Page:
Well, there is no point in pretending otherwise: I am lost, totally lost, to those arguments. I worry a little sometimes that perhaps I am accepting too easily, too uncritically, the presumptions of, say, Noam Chomsky, who, for my money, is the American above all others who knows what is really happening in this benighted world, and who has the courage to describe it, loud and clear.
So, the global issues line up for me without a scintilla of doubt:
* the Palestinians have been illegally invaded and oppressed by the Israelis
* the State of Israel is on a suicide path than can only end in tragedy
* there is only one cause for the rise in tensions with Russia: NATO has broken its promise and moved their troops right up to Russia’s borders
* capitalism can admittedly produce more goods than any other economic system, but it has become a full-blast oligarchy
* it is scandalous and unacceptable that wealthy countries like Britain, the United States and Canada should have so many poor people, so many children going to bed hungry. But this is inevitable in a capitalism world
* with the money wasted on space travel and various other scientific marvels, every child in the world could be fed and go to school
* our governments are controlled by the wealth owners and their corporations, who pay for politicians to win elections, and thereafter have them under control
* the main threat to world peace is the United States, with its 840 military basses scattered round the world
* it follows, therefore, as the night follows day, that Canada should do everything possible not to act as a lapdog of the US.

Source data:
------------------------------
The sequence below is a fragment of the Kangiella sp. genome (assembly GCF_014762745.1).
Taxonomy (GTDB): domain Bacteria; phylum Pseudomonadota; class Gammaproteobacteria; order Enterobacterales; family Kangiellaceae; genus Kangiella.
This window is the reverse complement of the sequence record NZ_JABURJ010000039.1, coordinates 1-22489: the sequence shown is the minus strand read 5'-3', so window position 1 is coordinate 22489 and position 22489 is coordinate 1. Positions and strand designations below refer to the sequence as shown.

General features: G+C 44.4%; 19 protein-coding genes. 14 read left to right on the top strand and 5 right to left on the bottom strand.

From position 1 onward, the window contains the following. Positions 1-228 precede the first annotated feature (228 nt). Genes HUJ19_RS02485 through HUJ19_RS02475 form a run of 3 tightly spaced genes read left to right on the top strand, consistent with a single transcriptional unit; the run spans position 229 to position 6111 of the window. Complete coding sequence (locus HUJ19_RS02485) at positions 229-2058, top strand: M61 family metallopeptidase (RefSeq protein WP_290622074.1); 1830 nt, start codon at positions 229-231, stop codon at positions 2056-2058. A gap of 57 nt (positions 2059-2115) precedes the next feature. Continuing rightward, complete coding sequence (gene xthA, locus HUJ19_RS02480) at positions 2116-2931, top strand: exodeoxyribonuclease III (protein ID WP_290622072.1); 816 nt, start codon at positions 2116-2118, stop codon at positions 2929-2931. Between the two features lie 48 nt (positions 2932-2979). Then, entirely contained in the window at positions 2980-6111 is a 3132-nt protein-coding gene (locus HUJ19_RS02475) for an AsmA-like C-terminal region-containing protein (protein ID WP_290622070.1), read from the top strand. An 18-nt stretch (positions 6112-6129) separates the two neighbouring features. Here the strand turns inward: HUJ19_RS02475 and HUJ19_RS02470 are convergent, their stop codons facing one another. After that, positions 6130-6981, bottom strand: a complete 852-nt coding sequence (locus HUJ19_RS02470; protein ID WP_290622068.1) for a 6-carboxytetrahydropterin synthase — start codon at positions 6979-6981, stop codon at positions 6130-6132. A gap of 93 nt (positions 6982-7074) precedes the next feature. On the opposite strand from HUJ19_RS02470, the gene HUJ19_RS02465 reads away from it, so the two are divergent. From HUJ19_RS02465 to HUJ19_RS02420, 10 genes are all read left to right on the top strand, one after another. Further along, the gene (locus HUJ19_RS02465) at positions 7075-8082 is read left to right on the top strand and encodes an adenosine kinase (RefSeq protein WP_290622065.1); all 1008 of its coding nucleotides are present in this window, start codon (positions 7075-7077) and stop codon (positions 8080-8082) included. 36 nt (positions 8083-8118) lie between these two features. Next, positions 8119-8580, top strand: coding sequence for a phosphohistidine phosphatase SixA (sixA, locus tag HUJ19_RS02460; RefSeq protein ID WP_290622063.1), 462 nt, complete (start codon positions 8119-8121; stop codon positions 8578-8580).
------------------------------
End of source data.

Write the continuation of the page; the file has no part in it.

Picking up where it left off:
I have not a doubt about the truth of any of these propositions, and frankly, I am not interested in hearing the rationalizations put forward by the minions of the enemy.
As to the specifics by which these controlling powers are to be reeled in, I am ready to hear argument. But basic to all policies should be the public interest, not the public interest about which the corporations are always prating, but public interest as represented by public ownership of essential services, such as water, electricity, clean air, publicly provided affordable housing and health care for all, public ownership of banks and insurance companies, a far-reaching public interest to be represented by public ownership of, to use a now discarded phrase formerly used by formerly social democratic political parties, “the commanding heights of the economy.”
This is not to say that every corner store must be publicly owned: we have learned enough from the last century of communism,  socialism and capitalism competing against each other,  of how each works and where each fails, to realize that such draconian interventions can bring an economy to seizure.
Yet one thing is sure: the major problems confronting our species today cannot be solved by private ownership of production, or even by the nation state. We need to think of ourselves as citizens of the world, collectively responsible for ensuring our Earth’s  survival.

A good start would be to get rid of anthems and flags.